WHAT HAPPENED: No. 10 seed Caroline Wozniacki of Denmark is training to run the New York City Marathon later this year, but she had to do plenty of sprinting to try and track down the powerful shots of No. 1 seed Serena Williams in the women’s singles final.
In front of a packed house in Arthur Ashe Stadium, the American showed why she is one of the greatest players of all time. Attacking Wozniacki’s second serves with authority and playing the first-strike tennis she’s known for, Williams put in one of her best performances of the season to defeat her good friend and win the US Open for a third consecutive year, 6-3, 6-3.
Williams struck two clean return winners to take a 2-0 lead, but both players struggled with their serve in the early stages of the match. While Wozniacki’s second serve sat up for the No. 1 seed to attack, Williams’ first-serve percentage was below 30 percent at one point, resulting in five straight breaks of serve.
Down 2-5 in the second set, Wozniacki fought hard to erase a set point and hold serve. But a backhand winner on set point in the next game wrapped up the opening stanza for Williams. She hit 15 winners in the set compared to just one for Wozniacki.
The American continued her one-way dominance by breaking Wozniacki to open up the second set, but the Dane refused to go quietly. She managed to draw errors from Williams by running down shots that would be winners against most and began to up her first-service percentage.
Unfortunately for Wozniacki, Williams found the range on her first serve in the second set, upping her first-service percentage from 41 percent to 70 percent, and began to produce routine service holds.
With Wozniacki serving to stay in the match at 3-5, a forehand winner from Williams set up championship point. A backhand sent long by Wozniacki after 75 minutes of play brought Williams to the ground and the crowd to its feet as the No. 1 seed won her sixth US Open women’s singles title.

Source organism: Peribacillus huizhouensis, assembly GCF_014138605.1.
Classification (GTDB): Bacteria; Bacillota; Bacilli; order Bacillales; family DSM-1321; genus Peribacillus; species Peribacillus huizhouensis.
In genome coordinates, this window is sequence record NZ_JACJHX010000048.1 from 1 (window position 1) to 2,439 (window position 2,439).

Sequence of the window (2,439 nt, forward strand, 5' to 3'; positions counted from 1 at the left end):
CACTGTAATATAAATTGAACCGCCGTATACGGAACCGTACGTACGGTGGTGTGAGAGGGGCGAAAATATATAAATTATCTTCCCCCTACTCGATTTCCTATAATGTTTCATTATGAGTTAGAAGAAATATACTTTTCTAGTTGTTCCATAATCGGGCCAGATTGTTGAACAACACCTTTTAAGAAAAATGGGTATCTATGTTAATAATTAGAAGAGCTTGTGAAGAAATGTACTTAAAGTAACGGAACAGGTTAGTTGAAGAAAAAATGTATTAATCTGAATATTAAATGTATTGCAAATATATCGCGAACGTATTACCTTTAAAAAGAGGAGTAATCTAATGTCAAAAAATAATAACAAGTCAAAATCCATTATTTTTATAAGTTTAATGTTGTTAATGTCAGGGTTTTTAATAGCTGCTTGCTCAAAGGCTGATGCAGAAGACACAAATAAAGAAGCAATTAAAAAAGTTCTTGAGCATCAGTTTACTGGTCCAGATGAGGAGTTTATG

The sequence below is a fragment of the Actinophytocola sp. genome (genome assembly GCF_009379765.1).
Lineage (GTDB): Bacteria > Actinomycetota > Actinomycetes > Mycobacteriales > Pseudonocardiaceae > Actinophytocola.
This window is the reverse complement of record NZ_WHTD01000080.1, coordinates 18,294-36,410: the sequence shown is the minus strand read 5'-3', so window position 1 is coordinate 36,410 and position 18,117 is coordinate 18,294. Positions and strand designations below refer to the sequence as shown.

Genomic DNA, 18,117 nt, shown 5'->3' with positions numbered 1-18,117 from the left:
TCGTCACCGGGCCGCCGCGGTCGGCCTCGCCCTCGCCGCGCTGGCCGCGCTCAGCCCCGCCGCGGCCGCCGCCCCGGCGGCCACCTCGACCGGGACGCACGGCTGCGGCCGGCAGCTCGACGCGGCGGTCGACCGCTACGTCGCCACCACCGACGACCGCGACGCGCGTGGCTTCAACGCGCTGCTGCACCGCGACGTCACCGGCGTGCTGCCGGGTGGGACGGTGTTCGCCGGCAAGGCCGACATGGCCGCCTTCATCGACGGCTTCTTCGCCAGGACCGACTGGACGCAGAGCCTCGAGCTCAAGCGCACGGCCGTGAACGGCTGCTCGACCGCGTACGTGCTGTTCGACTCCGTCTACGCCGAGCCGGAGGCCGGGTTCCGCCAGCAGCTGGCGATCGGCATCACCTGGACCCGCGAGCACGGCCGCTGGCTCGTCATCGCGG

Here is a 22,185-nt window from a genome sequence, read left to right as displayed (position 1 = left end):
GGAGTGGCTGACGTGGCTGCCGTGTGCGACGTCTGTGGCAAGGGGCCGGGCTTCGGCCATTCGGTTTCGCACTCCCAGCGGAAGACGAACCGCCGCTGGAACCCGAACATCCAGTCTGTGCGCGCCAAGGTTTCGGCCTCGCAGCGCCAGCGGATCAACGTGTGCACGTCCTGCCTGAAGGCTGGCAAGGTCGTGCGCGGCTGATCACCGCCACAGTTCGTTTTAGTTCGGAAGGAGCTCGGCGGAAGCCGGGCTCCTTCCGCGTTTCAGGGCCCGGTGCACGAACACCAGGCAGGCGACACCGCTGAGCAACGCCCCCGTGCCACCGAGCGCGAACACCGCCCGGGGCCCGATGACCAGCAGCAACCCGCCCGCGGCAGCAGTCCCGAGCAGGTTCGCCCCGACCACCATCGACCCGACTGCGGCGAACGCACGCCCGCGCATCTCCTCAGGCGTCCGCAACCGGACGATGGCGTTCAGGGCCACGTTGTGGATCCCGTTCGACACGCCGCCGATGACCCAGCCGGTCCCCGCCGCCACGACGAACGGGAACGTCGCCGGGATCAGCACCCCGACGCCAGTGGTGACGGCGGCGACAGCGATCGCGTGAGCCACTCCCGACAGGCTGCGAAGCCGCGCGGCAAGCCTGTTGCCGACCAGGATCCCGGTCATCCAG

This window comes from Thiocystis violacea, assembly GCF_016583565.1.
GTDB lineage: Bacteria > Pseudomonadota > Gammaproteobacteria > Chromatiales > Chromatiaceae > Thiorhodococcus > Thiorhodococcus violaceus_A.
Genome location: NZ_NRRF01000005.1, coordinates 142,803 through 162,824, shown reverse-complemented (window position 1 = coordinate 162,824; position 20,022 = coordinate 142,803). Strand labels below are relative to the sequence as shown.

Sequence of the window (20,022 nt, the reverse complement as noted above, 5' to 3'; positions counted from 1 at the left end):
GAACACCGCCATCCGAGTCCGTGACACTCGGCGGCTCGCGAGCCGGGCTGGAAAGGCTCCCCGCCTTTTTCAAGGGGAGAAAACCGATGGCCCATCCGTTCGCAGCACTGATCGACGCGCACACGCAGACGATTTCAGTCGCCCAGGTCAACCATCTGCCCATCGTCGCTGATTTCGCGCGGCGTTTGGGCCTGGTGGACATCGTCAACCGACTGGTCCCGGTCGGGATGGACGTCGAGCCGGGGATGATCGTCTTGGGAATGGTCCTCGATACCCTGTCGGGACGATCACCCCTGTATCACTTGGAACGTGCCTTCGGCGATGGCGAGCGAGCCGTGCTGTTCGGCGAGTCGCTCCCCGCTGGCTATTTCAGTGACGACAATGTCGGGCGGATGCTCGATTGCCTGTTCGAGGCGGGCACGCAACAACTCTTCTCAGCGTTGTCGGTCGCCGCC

“It was an unbelievable moment for me,” said Williams. “Playing all those matches this summer really helped me to get my confidence up. I just needed that confidence and calmness. I’ve been practicing so hard and all that hard work was showing through today.”
Despite the loss, Wozniacki was gracious as always in defeat.
“You played better than me and you’re an inspiration on and off the court,” said Wozniacki. “You’re an unbelievable friend and you definitely owe me drinks later!”
WHAT IT MEANS: With this win, Williams captures her sixth US Open women's singles title, which ties Chris Evert for the most Open singles titles in the Open era. The victory also gave the world No. 1 her 18th Grand Slam singles title, trying Evert and Martina Navratilova. Steffi Graf is the only player in the Open era with more Grand Slam titles, at 22.
Williams also becomes the first player to win three consecutive US Open titles since Chris Evert, who swept four in a row from 1975 to 1978. This was also the third year that she won the US Open without losing a set, having previously done so in 2002 and 2008.
The No. 1 seed collected $3 million for winning the US Open this year, plus an additional $1 million bonus for winning the Emirates Airline US Open Series this summer, making her $4 million check the largest winner's purse in tennis history. Wozniacki received $1,450,000 for reaching the final.
Despite the loss, Wozniacki can consider this tournament a bona fide success after reaching her second Grand Slam final and first since the 2009 US Open. She will move back into the Top 10 when the latest rankings are released.
THE QUESTION: Do you think Serena can surpass Navratilova and Evert by winning Grand Slam title No. 19 next year?